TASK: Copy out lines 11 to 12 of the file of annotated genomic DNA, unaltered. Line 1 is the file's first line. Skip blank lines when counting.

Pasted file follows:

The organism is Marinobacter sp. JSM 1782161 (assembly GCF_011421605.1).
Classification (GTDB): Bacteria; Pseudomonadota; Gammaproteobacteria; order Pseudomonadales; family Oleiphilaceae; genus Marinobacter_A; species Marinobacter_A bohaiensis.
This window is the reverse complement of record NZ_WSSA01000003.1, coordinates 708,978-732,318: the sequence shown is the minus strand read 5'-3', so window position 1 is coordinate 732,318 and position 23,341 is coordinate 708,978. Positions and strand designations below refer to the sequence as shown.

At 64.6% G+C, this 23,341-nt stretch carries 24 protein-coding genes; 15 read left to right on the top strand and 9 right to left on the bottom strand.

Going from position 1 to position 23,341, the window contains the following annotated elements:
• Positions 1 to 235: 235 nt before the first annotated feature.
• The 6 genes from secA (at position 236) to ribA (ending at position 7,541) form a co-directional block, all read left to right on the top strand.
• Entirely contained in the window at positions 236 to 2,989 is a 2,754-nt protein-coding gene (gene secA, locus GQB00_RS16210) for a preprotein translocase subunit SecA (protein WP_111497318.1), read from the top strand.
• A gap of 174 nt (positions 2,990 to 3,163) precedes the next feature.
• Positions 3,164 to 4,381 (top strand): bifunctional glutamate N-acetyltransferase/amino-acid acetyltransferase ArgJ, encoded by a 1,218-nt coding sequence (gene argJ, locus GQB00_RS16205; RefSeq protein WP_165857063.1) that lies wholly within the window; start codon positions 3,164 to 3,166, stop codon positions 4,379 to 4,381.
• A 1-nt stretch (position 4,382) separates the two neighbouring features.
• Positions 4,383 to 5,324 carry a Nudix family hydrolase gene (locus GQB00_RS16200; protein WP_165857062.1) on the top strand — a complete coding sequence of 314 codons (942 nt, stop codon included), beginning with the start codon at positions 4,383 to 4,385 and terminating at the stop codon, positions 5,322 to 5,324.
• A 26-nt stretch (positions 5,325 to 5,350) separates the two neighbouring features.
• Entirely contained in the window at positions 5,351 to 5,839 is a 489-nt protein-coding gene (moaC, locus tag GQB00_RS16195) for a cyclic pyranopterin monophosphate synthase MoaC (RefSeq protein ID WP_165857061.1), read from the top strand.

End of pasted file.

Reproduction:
• A 1-nt stretch (position 4,382) separates the two neighbouring features.
• Positions 4,383 to 5,324 carry a Nudix family hydrolase gene (locus GQB00_RS16200; protein WP_165857062.1) on the top strand — a complete coding sequence of 314 codons (942 nt, stop codon included), beginning with the start codon at positions 4,383 to 4,385 and terminating at the stop codon, positions 5,322 to 5,324.